The other major change on the Evo 2 was to fit power steering … but only from the 1985 San Remo! It was not fitted to C201 for the 1985 Tour de Corse which, according to Saby, made the T16 Evo 2 very hard to drive, with its greatly increased power (430 instead of 350bhp) and lighter weight. A power steering pump used in aeronautics and operating at 300 bars was then fitted, with the help of Dassault Aviation. The extremely high pressure made it possible to fit a smaller cylinder. Meanwhile, Guy Micard, a former Matra engineer, directed the work of the Magneti Marelli technicians to re-program the mechanical injection system. De Cortanze also introduced some novel solutions on the Evo 2, such as using the engine coolant to heat the shock absorbers in Sweden, as on the night-time special stages at -40°, the suspension was otherwise completely inoperative, even long after the start! Virtually everything was revised or changed on the Evo 2: the brakes, clutch, transmission, cylinder head, water injection, intercooler, aerodynamics and cooling system. With its large rear spoiler, it was probably the best-looking Group B car built, as it must be admitted that next to the Audi Sport or S4, it was like comparing plain Jane with Brigitte Bardot!
The result of this almost complete makeover lived up to expectations: more powerful (by at least 80bhp) and lighter by 50kg, the Evo 2 was, in the words of Nicolas, „more agile and easier to drive”, and, according to Saby, a delight to drive, admittedly a monster in its 500bhp final versions, but a great car with an engine that was easy to make the most of. Quite a feat at this level of motorsport!
THE TURBO 16 EVO 2 CHASSIS NO. VF3741R76E5200009
Registered as 24 FGV 75, the car made its competition début on the 1985 Tour de Corse, with Saby at the wheel. It was the Evo 2’s first appearance in competition and a trial run, as the Evo 1’s career would continue for several months until the new model was fully operational. The PTS archives record the production number of this car as C201, making it the first Evo 2, and it was also nicknamed „Granny”.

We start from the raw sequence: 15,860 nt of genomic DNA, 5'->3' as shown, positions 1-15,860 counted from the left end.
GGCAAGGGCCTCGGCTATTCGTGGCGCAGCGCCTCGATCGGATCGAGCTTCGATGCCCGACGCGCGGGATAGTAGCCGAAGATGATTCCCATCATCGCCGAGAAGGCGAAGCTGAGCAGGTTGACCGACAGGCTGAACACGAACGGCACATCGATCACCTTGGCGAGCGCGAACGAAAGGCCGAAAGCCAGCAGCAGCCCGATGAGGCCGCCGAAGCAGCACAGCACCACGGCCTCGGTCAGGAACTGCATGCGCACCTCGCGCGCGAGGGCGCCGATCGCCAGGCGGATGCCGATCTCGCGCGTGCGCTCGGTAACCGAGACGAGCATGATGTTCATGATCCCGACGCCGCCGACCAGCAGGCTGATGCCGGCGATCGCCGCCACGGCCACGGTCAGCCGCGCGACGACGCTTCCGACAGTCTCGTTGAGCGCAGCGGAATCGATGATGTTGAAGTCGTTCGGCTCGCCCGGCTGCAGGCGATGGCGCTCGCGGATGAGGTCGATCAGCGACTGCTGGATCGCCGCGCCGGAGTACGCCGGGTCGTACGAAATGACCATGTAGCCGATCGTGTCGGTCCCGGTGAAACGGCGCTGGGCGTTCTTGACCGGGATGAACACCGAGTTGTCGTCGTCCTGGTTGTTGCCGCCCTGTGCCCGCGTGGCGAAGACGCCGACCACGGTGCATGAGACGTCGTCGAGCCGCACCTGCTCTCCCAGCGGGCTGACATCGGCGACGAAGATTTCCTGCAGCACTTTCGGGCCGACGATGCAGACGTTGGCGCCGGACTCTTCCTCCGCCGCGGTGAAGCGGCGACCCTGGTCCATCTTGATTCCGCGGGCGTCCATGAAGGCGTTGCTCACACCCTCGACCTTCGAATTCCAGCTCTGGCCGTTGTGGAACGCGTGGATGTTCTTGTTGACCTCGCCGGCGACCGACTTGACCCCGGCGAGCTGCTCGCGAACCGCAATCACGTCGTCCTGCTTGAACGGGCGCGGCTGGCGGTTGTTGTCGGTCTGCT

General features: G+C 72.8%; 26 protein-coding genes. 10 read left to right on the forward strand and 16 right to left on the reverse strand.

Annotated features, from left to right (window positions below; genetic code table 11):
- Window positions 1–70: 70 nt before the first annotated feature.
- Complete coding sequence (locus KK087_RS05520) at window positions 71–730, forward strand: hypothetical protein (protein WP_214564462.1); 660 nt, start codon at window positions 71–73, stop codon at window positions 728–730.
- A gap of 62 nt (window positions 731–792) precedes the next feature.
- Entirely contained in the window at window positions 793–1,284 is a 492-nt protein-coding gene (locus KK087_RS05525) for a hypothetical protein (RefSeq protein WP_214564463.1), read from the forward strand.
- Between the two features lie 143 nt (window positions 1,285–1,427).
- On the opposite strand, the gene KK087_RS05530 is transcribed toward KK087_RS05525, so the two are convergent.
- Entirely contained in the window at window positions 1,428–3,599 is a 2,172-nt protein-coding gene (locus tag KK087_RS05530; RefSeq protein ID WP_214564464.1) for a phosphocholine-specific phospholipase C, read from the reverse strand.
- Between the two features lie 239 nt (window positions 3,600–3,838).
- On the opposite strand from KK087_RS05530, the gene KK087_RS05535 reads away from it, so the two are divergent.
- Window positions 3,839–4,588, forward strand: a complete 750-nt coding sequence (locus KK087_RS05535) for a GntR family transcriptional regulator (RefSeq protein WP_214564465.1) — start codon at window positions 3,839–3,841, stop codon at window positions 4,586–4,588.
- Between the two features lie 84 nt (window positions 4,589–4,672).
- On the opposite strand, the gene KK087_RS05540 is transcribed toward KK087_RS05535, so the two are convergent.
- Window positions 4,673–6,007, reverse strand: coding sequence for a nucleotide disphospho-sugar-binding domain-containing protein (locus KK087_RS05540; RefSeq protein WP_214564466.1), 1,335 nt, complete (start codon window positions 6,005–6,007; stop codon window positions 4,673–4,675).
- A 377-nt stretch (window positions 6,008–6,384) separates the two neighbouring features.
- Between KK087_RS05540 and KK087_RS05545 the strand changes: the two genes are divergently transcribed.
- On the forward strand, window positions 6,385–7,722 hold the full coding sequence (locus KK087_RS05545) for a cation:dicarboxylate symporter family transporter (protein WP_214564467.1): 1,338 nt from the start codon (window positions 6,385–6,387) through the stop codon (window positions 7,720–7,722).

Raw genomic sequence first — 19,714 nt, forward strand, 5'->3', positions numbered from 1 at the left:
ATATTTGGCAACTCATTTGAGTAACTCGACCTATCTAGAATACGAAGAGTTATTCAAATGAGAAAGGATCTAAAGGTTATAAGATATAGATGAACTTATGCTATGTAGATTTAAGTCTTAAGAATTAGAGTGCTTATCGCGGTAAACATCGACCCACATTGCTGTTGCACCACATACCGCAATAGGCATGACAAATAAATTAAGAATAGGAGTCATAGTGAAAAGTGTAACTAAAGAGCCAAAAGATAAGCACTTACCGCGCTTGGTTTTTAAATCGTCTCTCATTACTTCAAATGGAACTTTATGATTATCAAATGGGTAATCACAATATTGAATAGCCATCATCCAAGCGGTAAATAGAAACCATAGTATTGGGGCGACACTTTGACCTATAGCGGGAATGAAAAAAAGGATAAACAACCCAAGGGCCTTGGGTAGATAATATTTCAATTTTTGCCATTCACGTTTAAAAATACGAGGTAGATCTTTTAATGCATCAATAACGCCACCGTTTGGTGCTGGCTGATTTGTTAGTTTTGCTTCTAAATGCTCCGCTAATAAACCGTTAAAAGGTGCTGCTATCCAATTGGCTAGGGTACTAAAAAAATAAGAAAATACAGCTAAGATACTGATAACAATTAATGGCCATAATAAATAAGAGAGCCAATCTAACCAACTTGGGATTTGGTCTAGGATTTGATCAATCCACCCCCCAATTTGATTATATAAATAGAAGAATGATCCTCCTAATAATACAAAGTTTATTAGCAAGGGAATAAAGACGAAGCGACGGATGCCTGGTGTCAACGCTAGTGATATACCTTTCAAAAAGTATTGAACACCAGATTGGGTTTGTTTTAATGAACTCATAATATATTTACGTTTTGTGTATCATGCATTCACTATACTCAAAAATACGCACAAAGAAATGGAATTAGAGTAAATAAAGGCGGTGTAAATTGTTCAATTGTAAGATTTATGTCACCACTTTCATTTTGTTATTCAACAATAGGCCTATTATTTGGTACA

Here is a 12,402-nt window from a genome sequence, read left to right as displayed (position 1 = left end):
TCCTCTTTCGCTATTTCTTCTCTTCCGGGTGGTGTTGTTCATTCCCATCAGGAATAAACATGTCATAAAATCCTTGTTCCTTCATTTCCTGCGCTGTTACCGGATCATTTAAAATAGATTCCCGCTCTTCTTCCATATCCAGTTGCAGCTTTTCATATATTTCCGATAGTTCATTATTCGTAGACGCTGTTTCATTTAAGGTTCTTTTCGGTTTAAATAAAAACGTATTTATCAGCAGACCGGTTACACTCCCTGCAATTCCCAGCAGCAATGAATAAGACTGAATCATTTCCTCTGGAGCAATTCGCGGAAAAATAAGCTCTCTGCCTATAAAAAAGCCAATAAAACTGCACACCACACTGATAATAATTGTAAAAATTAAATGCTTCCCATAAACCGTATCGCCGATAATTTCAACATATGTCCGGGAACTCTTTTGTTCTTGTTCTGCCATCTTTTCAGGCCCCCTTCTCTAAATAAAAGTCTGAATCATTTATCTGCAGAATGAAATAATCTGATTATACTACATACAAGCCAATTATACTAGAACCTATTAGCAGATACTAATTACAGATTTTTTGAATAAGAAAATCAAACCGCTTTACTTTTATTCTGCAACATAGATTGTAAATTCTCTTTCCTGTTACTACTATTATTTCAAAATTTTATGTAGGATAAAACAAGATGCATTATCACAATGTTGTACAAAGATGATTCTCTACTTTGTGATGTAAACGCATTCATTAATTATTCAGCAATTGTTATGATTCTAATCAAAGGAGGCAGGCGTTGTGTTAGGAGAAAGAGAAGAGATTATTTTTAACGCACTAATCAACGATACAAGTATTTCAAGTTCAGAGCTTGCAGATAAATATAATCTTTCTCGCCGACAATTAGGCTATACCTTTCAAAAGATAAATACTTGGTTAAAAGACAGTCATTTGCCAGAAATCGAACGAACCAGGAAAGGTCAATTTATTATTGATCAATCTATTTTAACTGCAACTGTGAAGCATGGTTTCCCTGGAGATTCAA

The favourites for the Tour de Corse were Vatanen and Salonen, both driving Evo 1s. Saby’s job was to get some miles under the wheels of the new model. However Salonen retired almost immediately and Vatanen, fighting Ragnotti in his Maxi 5 Turbo, came off the road abruptly and destroyed his T16, fortunately without any injuries. Peugeot’s hopes now rested on Saby and Fauchille, and Todt directed them to finish in the points and bring the car home on the podium. Saby told us that the car was exhausting without power steering, proving very hard to drive and tricky to control. Despite this, he won two stages outright at the end of the rally and achieved an unhoped-for second place, quite a feat given the work remaining to complete the Evo 2’s development.
C201 was then extensively tested by Jean-Pierre Jabouille on the Michelin track at Ladoux, to bring about some much needed improvements! Next, it left for Greece, before the Acropolis Rally, for Saby to test it on poor gravel. Finally, it went to Finland, to be tested on good-quality fast surfaces. In December 1985, C201 was sent to Italy, for the Bettega Memorial held in Bologna in honour of the Lancia driver. Up against the new S4, the T16 Evo 2 driven by Salonen won the final, much to the dismay of the 50,000 tifosi present! Still registered 24 FGV 75, C201 showed up on the snow during the recces for the 1986 Monte-Carlo Rally. It is easy to imagine that at the time the recces were driven at quite a lick …
The number 24 FGV 75 turned up again on the 1986 Monte on Salonen’s T16, which finished second. The PTS archives indicate that the Evo 2 C206 was assigned to him … C201 was considered somewhat worn-out and it was only natural for the team’s star driver to be allocated a new car! The use of the same registration document for different cars was common practice by all the teams at the time, including Peugeot, Renault and Lancia.